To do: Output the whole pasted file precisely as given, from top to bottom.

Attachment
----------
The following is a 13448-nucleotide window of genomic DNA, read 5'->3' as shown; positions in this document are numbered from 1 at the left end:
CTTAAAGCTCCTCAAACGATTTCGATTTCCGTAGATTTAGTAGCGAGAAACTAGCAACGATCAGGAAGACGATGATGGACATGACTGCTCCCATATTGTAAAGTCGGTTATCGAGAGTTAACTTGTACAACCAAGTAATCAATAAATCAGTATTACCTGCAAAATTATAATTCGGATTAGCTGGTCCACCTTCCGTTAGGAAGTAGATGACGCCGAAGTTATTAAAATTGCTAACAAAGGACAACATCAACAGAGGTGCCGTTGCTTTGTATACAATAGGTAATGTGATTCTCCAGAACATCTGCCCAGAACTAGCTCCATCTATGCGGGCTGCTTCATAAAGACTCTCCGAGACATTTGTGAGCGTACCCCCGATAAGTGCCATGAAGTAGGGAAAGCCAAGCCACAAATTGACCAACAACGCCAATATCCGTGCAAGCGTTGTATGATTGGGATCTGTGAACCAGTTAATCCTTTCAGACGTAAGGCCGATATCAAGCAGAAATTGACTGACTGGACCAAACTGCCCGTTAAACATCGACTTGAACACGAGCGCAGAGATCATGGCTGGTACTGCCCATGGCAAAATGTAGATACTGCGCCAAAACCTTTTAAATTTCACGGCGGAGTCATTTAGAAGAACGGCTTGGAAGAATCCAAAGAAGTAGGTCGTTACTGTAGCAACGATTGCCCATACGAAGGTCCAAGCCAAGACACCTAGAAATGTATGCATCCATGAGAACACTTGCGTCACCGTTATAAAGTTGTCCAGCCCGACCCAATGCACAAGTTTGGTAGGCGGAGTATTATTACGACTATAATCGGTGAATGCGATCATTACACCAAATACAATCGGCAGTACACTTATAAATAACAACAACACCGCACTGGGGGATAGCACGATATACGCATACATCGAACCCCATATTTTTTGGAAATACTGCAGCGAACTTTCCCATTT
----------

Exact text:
The following is a 13448-nucleotide window of genomic DNA, read 5'->3' as shown; positions in this document are numbered from 1 at the left end:
CTTAAAGCTCCTCAAACGATTTCGATTTCCGTAGATTTAGTAGCGAGAAACTAGCAACGATCAGGAAGACGATGATGGACATGACTGCTCCCATATTGTAAAGTCGGTTATCGAGAGTTAACTTGTACAACCAAGTAATCAATAAATCAGTATTACCTGCAAAATTATAATTCGGATTAGCTGGTCCACCTTCCGTTAGGAAGTAGATGACGCCGAAGTTATTAAAATTGCTAACAAAGGACAACATCAACAGAGGTGCCGTTGCTTTGTATACAATAGGTAATGTGATTCTCCAGAACATCTGCCCAGAACTAGCTCCATCTATGCGGGCTGCTTCATAAAGACTCTCCGAGACATTTGTGAGCGTACCCCCGATAAGTGCCATGAAGTAGGGAAAGCCAAGCCACAAATTGACCAACAACGCCAATATCCGTGCAAGCGTTGTATGATTGGGATCTGTGAACCAGTTAATCCTTTCAGACGTAAGGCCGATATCAAGCAGAAATTGACTGACTGGACCAAACTGCCCGTTAAACATCGACTTGAACACGAGCGCAGAGATCATGGCTGGTACTGCCCATGGCAAAATGTAGATACTGCGCCAAAACCTTTTAAATTTCACGGCGGAGTCATTTAGAAGAACGGCTTGGAAGAATCCAAAGAAGTAGGTCGTTACTGTAGCAACGATTGCCCATACGAAGGTCCAAGCCAAGACACCTAGAAATGTATGCATCCATGAGAACACTTGCGTCACCGTTATAAAGTTGTCCAGCCCGACCCAATGCACAAGTTTGGTAGGCGGAGTATTATTACGACTATAATCGGTGAATGCGATCATTACACCAAATACAATCGGCAGTACACTTATAAATAACAACAACACCGCACTGGGGGATAGCACGATATACGCATACATCGAACCCCATATTTTTTGGAAATACTGCAGCGAACTTTCCCATTT